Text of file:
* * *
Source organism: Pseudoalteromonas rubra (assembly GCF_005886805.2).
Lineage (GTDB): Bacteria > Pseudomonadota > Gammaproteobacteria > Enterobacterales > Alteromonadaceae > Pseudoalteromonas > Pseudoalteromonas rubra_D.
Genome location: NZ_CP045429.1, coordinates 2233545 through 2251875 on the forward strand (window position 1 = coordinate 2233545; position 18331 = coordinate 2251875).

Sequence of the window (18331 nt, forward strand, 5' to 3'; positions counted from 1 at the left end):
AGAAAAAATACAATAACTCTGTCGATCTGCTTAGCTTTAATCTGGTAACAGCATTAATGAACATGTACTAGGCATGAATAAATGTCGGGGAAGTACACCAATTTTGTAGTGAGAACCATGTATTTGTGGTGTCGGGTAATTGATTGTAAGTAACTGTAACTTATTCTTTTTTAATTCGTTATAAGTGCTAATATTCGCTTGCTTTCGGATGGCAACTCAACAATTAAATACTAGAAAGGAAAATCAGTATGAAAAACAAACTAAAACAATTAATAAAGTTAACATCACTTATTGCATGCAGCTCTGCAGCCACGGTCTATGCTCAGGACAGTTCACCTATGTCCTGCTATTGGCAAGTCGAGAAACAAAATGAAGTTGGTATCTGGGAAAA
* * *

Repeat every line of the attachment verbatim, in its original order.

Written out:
Source organism: Pseudoalteromonas rubra (assembly GCF_005886805.2).
Lineage (GTDB): Bacteria > Pseudomonadota > Gammaproteobacteria > Enterobacterales > Alteromonadaceae > Pseudoalteromonas > Pseudoalteromonas rubra_D.
Genome location: NZ_CP045429.1, coordinates 2233545 through 2251875 on the forward strand (window position 1 = coordinate 2233545; position 18331 = coordinate 2251875).

Sequence of the window (18331 nt, forward strand, 5' to 3'; positions counted from 1 at the left end):
AGAAAAAATACAATAACTCTGTCGATCTGCTTAGCTTTAATCTGGTAACAGCATTAATGAACATGTACTAGGCATGAATAAATGTCGGGGAAGTACACCAATTTTGTAGTGAGAACCATGTATTTGTGGTGTCGGGTAATTGATTGTAAGTAACTGTAACTTATTCTTTTTTAATTCGTTATAAGTGCTAATATTCGCTTGCTTTCGGATGGCAACTCAACAATTAAATACTAGAAAGGAAAATCAGTATGAAAAACAAACTAAAACAATTAATAAAGTTAACATCACTTATTGCATGCAGCTCTGCAGCCACGGTCTATGCTCAGGACAGTTCACCTATGTCCTGCTATTGGCAAGTCGAGAAACAAAATGAAGTTGGTATCTGGGAAAA